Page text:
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Demand for IT contractors predicted to soar post-lockdown


As Britain emerges from its Covid-19 lockdown and into the “new normal”, business will become increasingly reliant on technology, boosting demand for IT contractors, the chief executive of a major recruitment professional body has predicted.

Talking to website ContractorUK.com, Ann Swain, chief executive at the Association of Professional Staffing Companies (APSCo), pointed to elevated demand for IT staff at the start of the lockdown in March as an indicator that the unprecedented changes to the way firms are having to operate due to the pandemic will result in a surge in demand for freelance IT staff as the country comes out of lockdown.

In March, APSCo’s London vacancy tracker showed IT was the “dominant area” during the first weeks of the lockdown, said Ms Swain.  “Anecdotal evidence from members suggests that this was due to the massive increase in [the] use of platforms which need constant security updates, capacity and increased functionality.

“This covers everything from video conferencing from organisations like Zoom and Microsoft Teams through to online shopping sites,” she said. “[It also covers the many coronavirus-related] massive new government projects such as the portals for claiming furlough payments and the Self-Employment Income Support Scheme.”

However, APSCo said the Coronavirus Job Retention Scheme (CJRS) has had an “adverse effect” on the recruitment sector.  Before the pandemic, the rolling five-day average of vacancies across all ten tracked sectors in London was typically between 1,000 and 2,000 per day – that fell to a low of 335 when the CJRS was brought in in week one of the lockdown.  In the second week of lockdown, volumes were nine per cent lower.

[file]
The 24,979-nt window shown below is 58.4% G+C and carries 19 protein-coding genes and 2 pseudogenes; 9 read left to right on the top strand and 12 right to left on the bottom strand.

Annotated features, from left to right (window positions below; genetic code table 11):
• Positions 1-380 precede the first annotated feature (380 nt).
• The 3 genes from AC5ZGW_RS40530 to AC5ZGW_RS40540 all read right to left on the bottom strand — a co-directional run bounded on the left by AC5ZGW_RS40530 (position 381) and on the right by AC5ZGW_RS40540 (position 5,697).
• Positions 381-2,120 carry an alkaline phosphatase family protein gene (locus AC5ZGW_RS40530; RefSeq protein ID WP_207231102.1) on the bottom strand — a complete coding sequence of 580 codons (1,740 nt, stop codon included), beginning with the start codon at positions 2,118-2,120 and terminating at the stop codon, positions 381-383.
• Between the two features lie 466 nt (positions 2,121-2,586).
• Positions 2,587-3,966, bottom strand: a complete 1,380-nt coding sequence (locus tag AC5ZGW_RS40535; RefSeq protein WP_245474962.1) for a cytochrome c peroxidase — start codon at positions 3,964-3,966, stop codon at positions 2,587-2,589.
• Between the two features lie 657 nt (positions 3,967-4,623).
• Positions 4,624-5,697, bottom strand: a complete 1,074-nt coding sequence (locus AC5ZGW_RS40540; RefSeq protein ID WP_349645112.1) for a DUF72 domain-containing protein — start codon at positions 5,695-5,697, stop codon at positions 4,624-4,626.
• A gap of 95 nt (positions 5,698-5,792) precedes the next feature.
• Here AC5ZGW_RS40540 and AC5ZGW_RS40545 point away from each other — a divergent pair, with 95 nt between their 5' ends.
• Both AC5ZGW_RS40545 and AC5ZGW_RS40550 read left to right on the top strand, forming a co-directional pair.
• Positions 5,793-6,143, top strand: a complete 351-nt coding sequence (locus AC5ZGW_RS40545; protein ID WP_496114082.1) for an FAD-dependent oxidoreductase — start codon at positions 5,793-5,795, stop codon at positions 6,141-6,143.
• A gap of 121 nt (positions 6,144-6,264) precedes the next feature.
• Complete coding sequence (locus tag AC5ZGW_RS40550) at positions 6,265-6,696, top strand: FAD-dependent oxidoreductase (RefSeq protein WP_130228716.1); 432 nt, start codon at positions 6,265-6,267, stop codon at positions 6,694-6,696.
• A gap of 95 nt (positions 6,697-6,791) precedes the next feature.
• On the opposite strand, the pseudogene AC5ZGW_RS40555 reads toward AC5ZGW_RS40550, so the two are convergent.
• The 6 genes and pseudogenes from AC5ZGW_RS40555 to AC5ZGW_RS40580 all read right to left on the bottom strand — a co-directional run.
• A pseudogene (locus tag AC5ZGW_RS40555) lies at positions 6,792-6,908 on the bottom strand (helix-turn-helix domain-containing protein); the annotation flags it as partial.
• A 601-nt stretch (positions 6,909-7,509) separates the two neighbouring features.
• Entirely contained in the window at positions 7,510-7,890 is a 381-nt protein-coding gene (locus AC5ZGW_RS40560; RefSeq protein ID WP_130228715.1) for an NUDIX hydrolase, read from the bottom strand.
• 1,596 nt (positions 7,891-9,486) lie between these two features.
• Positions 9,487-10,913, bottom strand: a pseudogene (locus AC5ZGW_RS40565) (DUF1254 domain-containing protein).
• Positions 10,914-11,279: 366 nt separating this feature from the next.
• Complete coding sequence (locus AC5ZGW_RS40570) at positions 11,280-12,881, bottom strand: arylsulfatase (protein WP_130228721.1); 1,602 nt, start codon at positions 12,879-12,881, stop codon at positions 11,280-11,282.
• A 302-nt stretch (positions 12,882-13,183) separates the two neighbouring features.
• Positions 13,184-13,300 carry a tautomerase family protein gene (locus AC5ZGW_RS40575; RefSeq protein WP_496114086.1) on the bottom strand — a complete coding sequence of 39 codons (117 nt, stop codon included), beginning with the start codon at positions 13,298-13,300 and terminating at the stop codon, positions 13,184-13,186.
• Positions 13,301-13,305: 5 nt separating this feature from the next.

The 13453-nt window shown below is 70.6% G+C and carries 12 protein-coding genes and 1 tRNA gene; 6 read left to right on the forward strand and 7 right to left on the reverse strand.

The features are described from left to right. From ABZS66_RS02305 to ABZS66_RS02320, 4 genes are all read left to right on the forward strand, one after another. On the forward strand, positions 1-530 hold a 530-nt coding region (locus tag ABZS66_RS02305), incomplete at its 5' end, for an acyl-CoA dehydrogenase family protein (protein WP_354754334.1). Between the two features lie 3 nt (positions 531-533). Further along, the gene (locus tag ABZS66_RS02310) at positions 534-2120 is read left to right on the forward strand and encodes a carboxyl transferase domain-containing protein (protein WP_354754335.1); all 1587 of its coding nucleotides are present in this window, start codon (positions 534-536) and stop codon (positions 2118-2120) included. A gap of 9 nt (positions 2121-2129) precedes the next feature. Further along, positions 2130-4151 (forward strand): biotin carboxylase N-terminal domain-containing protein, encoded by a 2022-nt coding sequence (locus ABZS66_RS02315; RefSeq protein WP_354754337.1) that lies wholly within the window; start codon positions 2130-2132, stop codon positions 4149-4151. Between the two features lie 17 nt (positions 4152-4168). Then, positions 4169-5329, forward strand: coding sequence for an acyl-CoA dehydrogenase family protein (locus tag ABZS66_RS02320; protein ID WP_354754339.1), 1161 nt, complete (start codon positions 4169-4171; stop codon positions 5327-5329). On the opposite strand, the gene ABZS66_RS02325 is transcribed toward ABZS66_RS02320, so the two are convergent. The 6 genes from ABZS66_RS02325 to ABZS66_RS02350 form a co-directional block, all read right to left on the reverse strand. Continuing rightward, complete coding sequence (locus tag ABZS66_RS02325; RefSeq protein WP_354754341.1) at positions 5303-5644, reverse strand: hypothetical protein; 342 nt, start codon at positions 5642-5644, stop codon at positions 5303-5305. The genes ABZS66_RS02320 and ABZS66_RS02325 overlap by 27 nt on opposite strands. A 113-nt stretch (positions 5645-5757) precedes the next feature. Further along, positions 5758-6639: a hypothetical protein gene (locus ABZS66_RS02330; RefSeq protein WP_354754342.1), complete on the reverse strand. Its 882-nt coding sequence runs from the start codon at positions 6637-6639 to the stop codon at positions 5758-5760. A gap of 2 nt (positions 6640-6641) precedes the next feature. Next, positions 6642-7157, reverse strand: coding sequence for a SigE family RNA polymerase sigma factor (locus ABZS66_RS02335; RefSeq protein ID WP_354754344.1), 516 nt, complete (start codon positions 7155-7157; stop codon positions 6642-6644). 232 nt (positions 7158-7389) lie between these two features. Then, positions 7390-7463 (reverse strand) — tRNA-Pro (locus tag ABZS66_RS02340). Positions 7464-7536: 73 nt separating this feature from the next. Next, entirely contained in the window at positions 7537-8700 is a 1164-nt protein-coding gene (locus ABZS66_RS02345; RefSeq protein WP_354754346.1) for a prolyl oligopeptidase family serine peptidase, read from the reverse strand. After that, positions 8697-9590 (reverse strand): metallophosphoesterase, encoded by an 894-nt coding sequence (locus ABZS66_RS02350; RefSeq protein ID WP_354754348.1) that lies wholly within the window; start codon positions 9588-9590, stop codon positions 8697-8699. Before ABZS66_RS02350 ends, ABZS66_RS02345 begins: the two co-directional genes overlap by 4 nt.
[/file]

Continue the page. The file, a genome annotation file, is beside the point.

“We did see a dip in roles during the first four weeks of lockdown,” said David Taylor, managing director of First Point Group in London.

“However [demand in IT] is now rising, as it is possible for contractors to be more mobile and start new roles, plus remote on-boarding – and working, is becoming more the norm.”

To further illustrate this, the job role experiencing the largest surge in demand according to APSCo’s job index, which covers ten sectors, was “software engineer”, with a rolling five-day average of 570 new vacancies per day.  The next five most in-demand job roles were all also in IT: IT manager, IT infrastructure, IT specialist, IT analyst and IT support.

“By professional job function IT remains the dominant area of [all agency] hiring, accounting for thirty-five per cent of all vacancies over the period since the shutdown,” said a note on APSCo’s tracker.  “For context, normally in any given week it would be, at most, fifteen per cent.”

Ms Swain found the increased demand for IT amid the pandemic unsurprising: “Cyber security is a big boom area particularly with people working from home.

“There are also businesses switching their business models – take events and exhibitions for example, which are all moving to online platforms.

“But as we come out of lockdown, members are expecting tech contractor demand to increase further.

“If you are a business that has survived then you are going to be thinking about accelerating everything you had been thinking of before – automation; ending your high street presence or rationalising office space and working more remotely,” she said. “All those trends will accelerate – and all involve technology.”

Mr Taylor agrees, however he is predicting a rate squeeze as firms try to reduce operating costs during the inevitable recession that will follow the lockdown: “[the] ICT recruitment sector has been pretty resilient on the whole … however [I believe] that there will be a greater focus from clients on costs, salaries and rates for the next six to twelve months as we enter, and come out of, what we all hope will be a V-shaped recession,” he said.

11th June 2020.